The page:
Mayor John Ernst then interjected and said he and the entire City Council campaigned on building and funding the Greenway. “It was known to voters that I wanted it done and done in the quickest amount of time,” he said.
Boles also noted of the 755 cities with Public Facilities Authorities, Brookhaven was the only one where voters defeated the Redevelopment Powers Law.
State Sen. Fran Millar (R-Dunwoody), whose district includes Brookhaven, sponsored the Brookhaven Facilities Authority bill in the state Senate with state Sen. Elena Parent (D-Atlanta). He was at the town hall and explained he voted last year to approve a tax hike for hotels in Brookhaven because the city had a great plan to spend it on the Greenway. That bill also includes language specifically about the Greenway, he noted.
“If you didn’t have this plan, I wouldn’t have voted for it,” he said. Facilities Authorities are a “proven commodity” for projects like the Greenway, he added.
“This is the accepted practice. If you want the Greenway, this is the best and fastest way to do it,” Millar said.
Chapman explained state law prohibits a city from entering into long-term contracts to spend public funds beyond one year, but by contracting with another governmental body, in this case a Facilities Authority, the city is able to enter into such contractual agreements, such as revenue bonds. State law allows Facilities Authority to enter into contracts up to 40 years.
“One council can’t bind another council,” Chapman said. When the city was founded, it created the Brookhaven Finance Corporation, giving the city the ability to enter into 5-year lease agreements for City Hall and the Police Department. This finance corporation is essentially the same as a Facilities Authority, he said.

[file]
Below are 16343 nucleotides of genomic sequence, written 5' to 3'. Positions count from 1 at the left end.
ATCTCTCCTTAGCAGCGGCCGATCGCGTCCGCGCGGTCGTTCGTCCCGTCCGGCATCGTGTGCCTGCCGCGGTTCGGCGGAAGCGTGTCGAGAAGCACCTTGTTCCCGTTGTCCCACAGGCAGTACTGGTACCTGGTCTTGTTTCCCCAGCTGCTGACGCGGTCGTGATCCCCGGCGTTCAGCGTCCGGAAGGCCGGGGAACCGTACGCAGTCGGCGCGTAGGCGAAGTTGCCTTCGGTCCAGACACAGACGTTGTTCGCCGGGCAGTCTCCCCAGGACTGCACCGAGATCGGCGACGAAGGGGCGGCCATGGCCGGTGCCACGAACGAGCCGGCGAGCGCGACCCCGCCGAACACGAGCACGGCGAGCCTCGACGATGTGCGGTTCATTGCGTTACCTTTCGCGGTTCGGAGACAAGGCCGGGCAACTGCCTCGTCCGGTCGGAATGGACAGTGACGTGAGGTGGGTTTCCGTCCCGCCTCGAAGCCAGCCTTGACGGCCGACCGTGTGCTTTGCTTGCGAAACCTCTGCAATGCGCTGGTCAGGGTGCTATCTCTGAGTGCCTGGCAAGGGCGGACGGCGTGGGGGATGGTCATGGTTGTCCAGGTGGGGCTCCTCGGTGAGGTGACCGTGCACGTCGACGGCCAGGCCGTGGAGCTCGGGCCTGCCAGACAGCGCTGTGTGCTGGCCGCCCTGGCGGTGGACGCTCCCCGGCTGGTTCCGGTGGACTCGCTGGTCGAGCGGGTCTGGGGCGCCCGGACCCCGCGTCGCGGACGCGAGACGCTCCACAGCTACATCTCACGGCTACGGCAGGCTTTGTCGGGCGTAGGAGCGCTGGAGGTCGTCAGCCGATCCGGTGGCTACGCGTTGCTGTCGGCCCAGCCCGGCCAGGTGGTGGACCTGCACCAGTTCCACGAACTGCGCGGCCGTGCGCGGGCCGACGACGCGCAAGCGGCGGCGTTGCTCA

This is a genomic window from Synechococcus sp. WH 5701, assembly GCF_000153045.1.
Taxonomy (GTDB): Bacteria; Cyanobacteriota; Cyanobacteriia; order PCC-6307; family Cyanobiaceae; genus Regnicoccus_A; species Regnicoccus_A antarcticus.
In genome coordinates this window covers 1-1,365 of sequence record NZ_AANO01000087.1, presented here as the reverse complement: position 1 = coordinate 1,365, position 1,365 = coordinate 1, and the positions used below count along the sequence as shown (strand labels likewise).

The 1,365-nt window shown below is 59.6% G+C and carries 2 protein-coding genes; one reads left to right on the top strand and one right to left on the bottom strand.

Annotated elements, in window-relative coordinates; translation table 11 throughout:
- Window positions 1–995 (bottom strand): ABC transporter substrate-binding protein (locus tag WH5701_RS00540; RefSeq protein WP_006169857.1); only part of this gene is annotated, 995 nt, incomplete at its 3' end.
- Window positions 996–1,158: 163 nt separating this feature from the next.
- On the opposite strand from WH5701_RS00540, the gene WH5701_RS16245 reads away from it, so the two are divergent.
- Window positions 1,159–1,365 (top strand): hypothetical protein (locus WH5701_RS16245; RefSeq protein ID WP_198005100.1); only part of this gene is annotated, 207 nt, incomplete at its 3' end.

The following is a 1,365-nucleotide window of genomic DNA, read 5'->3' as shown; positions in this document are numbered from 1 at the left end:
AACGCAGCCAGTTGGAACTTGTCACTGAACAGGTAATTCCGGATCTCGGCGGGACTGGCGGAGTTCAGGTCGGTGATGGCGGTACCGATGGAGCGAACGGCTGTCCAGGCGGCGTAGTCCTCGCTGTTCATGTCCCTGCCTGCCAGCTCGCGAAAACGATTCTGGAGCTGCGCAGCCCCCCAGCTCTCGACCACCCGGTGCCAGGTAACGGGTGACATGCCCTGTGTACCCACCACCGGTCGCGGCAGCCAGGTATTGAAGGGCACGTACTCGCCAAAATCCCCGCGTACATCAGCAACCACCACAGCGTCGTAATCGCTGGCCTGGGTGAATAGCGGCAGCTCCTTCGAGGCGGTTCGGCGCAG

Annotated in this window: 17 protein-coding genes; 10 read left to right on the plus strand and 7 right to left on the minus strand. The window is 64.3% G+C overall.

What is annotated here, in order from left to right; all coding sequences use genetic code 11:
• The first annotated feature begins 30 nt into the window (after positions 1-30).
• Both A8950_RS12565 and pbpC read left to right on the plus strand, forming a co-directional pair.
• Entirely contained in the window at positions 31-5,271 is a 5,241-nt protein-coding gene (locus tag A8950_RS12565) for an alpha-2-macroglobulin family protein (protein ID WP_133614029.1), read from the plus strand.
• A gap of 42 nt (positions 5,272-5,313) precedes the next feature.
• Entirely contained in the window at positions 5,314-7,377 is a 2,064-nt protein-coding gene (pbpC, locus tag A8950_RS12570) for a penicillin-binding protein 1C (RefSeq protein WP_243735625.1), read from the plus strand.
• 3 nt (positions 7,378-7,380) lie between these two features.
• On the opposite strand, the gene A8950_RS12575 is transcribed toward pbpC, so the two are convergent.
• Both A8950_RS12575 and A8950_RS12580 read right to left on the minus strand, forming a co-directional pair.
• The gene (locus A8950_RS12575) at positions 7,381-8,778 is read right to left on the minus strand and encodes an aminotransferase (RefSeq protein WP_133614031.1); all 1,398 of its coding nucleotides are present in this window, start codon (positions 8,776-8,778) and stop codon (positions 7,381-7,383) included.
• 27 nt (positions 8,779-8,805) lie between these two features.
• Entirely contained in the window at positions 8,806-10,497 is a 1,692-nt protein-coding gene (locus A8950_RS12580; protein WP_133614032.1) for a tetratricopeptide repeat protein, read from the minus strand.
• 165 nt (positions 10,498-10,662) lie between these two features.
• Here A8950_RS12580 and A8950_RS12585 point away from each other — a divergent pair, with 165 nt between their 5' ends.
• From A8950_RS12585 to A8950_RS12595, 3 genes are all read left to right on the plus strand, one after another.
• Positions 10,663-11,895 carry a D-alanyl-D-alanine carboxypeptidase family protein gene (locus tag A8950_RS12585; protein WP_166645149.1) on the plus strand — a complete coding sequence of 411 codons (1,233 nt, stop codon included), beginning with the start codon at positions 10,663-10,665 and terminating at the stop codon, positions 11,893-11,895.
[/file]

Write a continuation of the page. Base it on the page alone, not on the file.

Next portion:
The legislation approved last year in the General Assembly giving the city the authority to raise its hotel/motel tax from 5 percent to 8 percent included a clause to create the Facilities Authority to spend that money, Chapman said.
Betsy Eggers, chair of the nonprofit Peachtree Creek Greenway board that advocates for its construction, voiced frustration with people saying they support the Greenway, but then oppose ways to fund it or demand a referendum to pay for it, calling them “unnecessary hurdles.”
“I appreciate elected officials who stuck their necks out for last year’s legislation and this year’s legislation,” she said to Millar and state Rep. Meagan Hanson (R-Brookhaven), also in attendance at the town hall.
It is disingenuous for someone to say they support the Greenway, but then oppose the quickest way to fund it, Eggers said. She said the Facilities Authority was the “perfect solution” to ensuring the Greenway is built quickly.
“If we do this piece by piece without a Facilities Authority, [the Greenway] will be rotting at one end before the other end gets started. It’s the momentum we cannot hinder right now,” she said.
The city’s elected officials were given their “marching orders” when elected to create more green space, more bike and pedestrian-friendly areas, she said, and that is what the Greenway will do.
After the meeting, state Rep. Hanson said she plans to “continue to look at ways to get everyone on board” before the session ends on March 31.